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    Sen Guo

    2016-11-01

    Full Text Available The electric universal service policy, which has been implemented for many years in China, aims to meet the basic electricity demands of rural residents. Electricity consumption can facilitate the daily life of rural residents, such as lighting and cooking, which are necessary to their well-being. In practice, the well-being of rural residents due to electricity consumption is influenced by many factors. Therefore, to improve the well-being of rural residents, it is quite necessary to identify and optimize the significant factors that make the electric universal service policy play its prescribed role as well as possible. In this paper, the significant factors influencing rural residents’ well-being obtained from electricity consumption were identified and discussed by employing the Ordered Probit model. The results indicate that: (1 there are six significant factors, of which ‘educational level’, ‘health condition’, ‘each person income of a family per month’, and ‘service time of household appliances’ play positive roles in rural residents’ well-being, while ‘average power interruption times’ and ‘monthly electric charges’ have negative impacts; (2 for significant factors with positive roles, ‘educational level’ and ‘health condition’ show larger marginal effects on rural residents’ well-being; and (3 for significant factors with negative impacts, ‘average power interruption times’ has the greatest marginal effect. Finally, policy implications are proposed for improving rural residents’ well-being, which can also contribute to the effective implementation of the electric universal service policy in China.

  9. Factors contributing to chronic ankle instability: a protocol for a systematic review of systematic reviews.

    Science.gov (United States)

    Thompson, Cassandra; Schabrun, Siobhan; Romero, Rick; Bialocerkowski, Andrea; Marshall, Paul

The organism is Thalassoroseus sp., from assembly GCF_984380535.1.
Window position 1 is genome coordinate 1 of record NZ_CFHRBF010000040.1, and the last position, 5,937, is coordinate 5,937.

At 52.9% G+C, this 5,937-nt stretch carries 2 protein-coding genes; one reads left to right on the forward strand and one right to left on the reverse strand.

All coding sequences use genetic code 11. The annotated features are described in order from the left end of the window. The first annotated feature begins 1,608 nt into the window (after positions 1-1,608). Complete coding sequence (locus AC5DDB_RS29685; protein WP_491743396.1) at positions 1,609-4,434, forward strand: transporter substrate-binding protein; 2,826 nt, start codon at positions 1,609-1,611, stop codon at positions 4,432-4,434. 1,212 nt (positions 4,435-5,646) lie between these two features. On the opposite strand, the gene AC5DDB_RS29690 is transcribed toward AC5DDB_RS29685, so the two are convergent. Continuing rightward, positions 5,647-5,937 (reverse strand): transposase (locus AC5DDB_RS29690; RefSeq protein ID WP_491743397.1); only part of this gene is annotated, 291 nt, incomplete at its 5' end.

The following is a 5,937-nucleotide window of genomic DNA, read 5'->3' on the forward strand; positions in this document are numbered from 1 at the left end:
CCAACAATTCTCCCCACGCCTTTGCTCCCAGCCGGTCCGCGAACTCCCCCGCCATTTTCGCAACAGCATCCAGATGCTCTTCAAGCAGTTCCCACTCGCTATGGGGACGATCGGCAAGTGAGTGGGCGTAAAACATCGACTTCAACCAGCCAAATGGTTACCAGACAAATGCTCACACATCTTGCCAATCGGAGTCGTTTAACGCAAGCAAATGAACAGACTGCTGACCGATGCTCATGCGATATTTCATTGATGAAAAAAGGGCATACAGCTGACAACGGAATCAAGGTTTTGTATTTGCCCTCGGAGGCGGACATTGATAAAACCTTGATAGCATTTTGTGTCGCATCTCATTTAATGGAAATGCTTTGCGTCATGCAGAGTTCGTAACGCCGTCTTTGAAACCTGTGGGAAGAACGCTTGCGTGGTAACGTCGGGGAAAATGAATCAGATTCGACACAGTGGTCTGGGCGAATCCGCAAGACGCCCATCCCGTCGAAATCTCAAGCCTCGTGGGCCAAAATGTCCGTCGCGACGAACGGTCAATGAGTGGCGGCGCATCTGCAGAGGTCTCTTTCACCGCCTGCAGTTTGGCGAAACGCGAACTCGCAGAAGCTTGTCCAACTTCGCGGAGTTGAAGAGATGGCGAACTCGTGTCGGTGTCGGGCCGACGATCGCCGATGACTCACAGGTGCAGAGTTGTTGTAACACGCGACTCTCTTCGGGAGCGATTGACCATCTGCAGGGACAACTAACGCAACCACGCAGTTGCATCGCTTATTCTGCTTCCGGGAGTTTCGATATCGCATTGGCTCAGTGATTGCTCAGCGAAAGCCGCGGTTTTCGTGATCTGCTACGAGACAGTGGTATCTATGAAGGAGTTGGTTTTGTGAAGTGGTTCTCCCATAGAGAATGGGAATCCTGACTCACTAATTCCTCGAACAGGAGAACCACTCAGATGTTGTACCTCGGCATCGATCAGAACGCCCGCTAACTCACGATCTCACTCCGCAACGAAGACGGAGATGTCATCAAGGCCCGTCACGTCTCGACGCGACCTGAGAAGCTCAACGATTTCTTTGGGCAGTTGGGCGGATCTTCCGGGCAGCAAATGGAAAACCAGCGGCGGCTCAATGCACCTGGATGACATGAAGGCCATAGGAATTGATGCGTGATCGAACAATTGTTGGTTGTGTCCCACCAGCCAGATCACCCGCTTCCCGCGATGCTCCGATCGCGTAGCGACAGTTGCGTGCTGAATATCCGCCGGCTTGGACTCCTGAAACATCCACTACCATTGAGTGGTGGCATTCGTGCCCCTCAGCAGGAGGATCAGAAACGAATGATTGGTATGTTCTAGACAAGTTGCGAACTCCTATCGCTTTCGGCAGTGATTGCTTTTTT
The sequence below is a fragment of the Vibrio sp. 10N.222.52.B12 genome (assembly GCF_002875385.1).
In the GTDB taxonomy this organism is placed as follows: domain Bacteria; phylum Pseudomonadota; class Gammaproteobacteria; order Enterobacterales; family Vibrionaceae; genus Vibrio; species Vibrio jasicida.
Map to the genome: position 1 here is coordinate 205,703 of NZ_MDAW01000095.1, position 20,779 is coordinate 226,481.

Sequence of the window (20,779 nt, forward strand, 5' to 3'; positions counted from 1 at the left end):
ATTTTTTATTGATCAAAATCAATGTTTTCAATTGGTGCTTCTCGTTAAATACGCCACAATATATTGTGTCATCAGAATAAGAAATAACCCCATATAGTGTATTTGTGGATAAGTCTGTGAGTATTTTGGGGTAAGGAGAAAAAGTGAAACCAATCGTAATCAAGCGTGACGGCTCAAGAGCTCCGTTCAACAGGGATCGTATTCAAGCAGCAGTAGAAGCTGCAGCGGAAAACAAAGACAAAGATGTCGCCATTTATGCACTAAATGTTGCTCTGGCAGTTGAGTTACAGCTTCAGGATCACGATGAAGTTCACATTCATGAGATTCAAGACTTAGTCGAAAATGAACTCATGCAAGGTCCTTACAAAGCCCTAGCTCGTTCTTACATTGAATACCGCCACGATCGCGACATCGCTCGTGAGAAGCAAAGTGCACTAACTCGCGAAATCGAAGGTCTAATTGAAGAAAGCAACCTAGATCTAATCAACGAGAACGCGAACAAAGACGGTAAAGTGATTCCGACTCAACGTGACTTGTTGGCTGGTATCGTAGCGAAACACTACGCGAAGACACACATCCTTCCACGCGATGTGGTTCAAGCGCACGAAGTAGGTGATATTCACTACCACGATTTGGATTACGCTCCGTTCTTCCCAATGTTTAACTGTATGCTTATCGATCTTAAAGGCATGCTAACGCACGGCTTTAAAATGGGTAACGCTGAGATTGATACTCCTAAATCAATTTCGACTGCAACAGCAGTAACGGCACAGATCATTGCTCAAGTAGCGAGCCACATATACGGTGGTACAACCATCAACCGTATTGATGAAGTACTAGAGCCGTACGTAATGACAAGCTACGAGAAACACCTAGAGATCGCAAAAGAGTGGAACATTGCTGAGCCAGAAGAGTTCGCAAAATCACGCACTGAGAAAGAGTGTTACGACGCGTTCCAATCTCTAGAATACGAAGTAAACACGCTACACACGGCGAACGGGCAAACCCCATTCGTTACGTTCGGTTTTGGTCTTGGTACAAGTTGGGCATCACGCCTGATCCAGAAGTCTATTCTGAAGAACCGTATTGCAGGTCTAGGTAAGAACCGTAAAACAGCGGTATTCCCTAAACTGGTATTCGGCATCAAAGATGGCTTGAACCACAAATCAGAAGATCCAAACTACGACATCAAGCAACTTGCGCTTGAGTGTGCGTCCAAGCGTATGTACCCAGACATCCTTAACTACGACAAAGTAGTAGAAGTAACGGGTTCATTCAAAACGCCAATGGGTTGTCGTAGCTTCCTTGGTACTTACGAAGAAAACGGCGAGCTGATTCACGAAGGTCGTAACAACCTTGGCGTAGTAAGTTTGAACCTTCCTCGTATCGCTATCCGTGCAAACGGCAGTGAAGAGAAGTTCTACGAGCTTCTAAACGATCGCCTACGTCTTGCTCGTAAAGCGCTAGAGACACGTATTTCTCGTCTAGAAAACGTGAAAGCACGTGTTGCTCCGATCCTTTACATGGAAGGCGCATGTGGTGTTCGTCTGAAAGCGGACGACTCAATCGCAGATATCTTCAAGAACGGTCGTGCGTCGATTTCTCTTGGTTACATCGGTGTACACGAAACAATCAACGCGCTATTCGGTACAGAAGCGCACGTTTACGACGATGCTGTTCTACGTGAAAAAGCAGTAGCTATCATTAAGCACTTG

2016-06-07

    Ankle sprains are a significant clinical problem. Researchers have identified a multitude of factors contributing to the presence of recurrent ankle sprains including deficits in balance, postural control, kinematics, muscle activity, strength, range of motion, ligament laxity and bone/joint characteristics. Unfortunately, the literature examining the presence of these factors in chronic ankle instability (CAI) is conflicting. As a result, researchers have attempted to integrate this evidence using systematic reviews to reach conclusions; however, readers are now faced with an increasing number of systematic review findings that are also conflicting. The overall aim of this review is to critically appraise the methodological quality of previous systematic reviews and pool this evidence to identify contributing factors to CAI. A systematic review will be conducted on systematic reviews that investigate the presence of various deficits identified in CAI. Databases will be searched using pre-determined search terms. Reviews will then be assessed for inclusion based on the set eligibility criteria. Two independent reviewers will assess the articles for inclusion before evaluating the methodological quality and presence of bias of the included studies; any disagreements will be resolved by discussion between reviewers to reach consensus or by a third reviewer. Data concerning the specific research question, search strategy, inclusion/exclusion criteria, population, method and outcomes will be extracted. Findings will be analysed with respect to the methodological quality of the included reviews. It is expected that this review will clarify the cause of contradicting findings in the literature and facilitate future research directions. PROSPERO CRD42016032592 .